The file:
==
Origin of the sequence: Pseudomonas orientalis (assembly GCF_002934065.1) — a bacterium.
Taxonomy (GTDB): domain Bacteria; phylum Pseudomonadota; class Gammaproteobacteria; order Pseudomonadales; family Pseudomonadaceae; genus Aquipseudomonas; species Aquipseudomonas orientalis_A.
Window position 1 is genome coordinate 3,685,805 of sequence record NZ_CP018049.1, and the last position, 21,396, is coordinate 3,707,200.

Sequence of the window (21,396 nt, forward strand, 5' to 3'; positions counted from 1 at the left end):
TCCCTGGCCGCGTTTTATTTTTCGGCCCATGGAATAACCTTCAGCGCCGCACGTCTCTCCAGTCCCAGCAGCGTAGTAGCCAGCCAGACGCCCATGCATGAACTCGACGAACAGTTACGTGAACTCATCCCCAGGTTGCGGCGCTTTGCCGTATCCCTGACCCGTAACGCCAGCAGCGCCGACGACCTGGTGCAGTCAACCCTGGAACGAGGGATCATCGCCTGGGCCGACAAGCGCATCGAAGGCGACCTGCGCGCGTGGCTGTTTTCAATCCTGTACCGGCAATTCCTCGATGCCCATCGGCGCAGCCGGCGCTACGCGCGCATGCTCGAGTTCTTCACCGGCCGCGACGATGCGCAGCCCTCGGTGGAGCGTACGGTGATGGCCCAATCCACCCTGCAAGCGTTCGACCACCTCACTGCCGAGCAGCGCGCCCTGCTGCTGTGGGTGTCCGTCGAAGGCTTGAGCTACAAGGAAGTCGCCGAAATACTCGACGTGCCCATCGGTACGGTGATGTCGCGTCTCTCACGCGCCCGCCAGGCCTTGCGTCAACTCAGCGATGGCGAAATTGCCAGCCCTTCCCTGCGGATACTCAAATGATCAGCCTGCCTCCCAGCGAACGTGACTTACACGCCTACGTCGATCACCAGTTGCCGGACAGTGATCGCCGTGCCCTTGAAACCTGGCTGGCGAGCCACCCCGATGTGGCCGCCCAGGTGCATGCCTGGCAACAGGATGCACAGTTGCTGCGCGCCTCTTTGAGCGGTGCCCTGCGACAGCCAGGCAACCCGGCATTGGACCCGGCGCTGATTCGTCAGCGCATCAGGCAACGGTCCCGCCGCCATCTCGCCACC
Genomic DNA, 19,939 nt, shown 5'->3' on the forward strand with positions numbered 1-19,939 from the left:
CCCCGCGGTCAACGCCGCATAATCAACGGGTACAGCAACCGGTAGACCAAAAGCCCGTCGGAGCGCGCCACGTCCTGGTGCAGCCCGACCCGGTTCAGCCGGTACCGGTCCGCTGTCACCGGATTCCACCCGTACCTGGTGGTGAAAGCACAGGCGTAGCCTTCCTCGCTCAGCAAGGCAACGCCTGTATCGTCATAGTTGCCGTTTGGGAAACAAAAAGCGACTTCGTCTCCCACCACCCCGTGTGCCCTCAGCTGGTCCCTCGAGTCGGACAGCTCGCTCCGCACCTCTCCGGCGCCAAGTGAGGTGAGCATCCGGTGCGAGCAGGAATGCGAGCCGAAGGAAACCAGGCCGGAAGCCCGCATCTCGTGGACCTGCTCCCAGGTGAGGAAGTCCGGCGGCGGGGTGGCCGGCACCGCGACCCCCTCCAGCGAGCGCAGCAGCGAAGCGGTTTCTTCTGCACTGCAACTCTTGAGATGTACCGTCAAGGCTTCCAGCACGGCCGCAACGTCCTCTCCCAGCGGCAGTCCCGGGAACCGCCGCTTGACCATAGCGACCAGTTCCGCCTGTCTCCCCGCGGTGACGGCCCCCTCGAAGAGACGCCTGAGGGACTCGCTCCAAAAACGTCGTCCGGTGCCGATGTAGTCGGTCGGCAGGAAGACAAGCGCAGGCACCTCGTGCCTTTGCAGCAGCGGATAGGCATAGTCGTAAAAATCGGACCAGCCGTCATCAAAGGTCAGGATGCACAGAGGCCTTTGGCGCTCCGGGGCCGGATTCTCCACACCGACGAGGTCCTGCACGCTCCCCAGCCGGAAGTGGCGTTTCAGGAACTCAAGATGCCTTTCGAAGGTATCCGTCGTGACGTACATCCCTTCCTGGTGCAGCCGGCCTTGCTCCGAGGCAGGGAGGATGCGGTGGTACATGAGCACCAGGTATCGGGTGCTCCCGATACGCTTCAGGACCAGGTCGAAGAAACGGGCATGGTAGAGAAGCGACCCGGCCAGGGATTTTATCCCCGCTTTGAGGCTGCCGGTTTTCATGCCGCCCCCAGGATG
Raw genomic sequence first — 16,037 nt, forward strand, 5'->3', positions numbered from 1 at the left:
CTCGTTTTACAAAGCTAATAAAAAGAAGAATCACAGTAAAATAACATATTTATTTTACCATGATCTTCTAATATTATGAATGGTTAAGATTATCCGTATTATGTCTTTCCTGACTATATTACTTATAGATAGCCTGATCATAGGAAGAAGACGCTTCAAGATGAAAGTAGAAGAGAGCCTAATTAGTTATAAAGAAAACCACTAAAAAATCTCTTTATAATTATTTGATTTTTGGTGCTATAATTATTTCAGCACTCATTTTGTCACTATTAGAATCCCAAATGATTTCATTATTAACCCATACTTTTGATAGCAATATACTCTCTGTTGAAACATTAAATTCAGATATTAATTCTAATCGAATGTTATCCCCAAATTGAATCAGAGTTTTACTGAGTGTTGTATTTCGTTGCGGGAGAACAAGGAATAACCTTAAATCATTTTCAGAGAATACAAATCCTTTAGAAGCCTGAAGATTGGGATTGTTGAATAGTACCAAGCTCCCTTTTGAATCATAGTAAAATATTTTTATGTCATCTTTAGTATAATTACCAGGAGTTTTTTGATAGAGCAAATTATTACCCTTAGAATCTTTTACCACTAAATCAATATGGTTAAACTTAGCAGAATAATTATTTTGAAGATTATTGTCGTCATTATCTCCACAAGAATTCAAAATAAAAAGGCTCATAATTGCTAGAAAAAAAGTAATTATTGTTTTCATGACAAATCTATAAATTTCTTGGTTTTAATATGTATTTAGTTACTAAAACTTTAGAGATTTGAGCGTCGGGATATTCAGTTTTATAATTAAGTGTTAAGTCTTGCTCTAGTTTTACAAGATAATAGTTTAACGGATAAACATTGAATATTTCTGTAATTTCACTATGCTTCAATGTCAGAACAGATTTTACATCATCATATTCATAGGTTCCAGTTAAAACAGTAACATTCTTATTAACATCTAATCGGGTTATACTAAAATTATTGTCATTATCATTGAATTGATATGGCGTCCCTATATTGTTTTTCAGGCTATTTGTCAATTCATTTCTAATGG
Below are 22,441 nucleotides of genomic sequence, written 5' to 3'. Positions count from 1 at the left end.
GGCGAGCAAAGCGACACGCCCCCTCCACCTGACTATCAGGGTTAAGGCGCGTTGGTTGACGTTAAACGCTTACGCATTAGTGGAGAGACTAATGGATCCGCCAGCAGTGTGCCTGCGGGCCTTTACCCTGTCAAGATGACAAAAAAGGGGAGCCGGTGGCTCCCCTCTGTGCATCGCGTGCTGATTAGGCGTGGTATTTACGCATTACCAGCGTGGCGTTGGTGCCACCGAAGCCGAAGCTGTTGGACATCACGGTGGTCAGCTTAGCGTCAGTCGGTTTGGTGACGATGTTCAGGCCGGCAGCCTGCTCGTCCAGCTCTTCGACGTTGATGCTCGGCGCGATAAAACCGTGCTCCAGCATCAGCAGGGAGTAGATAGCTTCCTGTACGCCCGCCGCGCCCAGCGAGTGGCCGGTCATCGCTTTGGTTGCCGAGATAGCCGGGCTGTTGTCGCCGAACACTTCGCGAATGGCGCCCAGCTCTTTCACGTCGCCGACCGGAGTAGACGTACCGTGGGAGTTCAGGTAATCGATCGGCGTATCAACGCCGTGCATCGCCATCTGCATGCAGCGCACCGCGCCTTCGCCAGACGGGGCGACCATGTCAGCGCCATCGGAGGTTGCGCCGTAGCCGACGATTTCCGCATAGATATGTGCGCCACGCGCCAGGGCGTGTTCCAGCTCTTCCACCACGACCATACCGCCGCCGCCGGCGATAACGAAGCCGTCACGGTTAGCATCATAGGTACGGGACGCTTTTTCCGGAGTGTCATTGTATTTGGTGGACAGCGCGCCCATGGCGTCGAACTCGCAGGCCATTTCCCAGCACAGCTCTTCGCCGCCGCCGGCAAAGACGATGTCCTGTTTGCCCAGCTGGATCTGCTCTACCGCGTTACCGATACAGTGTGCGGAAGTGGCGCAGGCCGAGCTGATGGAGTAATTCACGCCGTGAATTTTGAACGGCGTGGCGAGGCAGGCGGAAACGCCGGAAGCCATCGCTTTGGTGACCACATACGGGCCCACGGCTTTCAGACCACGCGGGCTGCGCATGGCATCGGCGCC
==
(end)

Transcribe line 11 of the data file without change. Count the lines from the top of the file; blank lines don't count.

GGCGAGCAAAGCGACACGCCCCCTCCACCTGACTATCAGGGTTAAGGCGCGTTGGTTGACGTTAAACGCTTACGCATTAGTGGAGAGACTAATGGATCCGCCAGCAGTGTGCCTGCGGGCCTTTACCCTGTCAAGATGACAAAAAAGGGGAGCCGGTGGCTCCCCTCTGTGCATCGCGTGCTGATTAGGCGTGGTATTTACGCATTACCAGCGTGGCGTTGGTGCCACCGAAGCCGAAGCTGTTGGACATCACGGTGGTCAGCTTAGCGTCAGTCGGTTTGGTGACGATGTTCAGGCCGGCAGCCTGCTCGTCCAGCTCTTCGACGTTGATGCTCGGCGCGATAAAACCGTGCTCCAGCATCAGCAGGGAGTAGATAGCTTCCTGTACGCCCGCCGCGCCCAGCGAGTGGCCGGTCATCGCTTTGGTTGCCGAGATAGCCGGGCTGTTGTCGCCGAACACTTCGCGAATGGCGCCCAGCTCTTTCACGTCGCCGACCGGAGTAGACGTACCGTGGGAGTTCAGGTAATCGATCGGCGTATCAACGCCGTGCATCGCCATCTGCATGCAGCGCACCGCGCCTTCGCCAGACGGGGCGACCATGTCAGCGCCATCGGAGGTTGCGCCGTAGCCGACGATTTCCGCATAGATATGTGCGCCACGCGCCAGGGCGTGTTCCAGCTCTTCCACCACGACCATACCGCCGCCGCCGGCGATAACGAAGCCGTCACGGTTAGCATCATAGGTACGGGACGCTTTTTCCGGAGTGTCATTGTATTTGGTGGACAGCGCGCCCATGGCGTCGAACTCGCAGGCCATTTCCCAGCACAGCTCTTCGCCGCCGCCGGCAAAGACGATGTCCTGTTTGCCCAGCTGGATCTGCTCTACCGCGTTACCGATACAGTGTGCGGAAGTGGCGCAGGCCGAGCTGATGGAGTAATTCACGCCGTGAATTTTGAACGGCGTGGCGAGGCAGGCGGAAACGCCGGAAGCCATCGCTTTGGTGACCACATACGGGCCCACGGCTTTCAGACCACGCGGGCTGCGCATGGCATCGGCGCC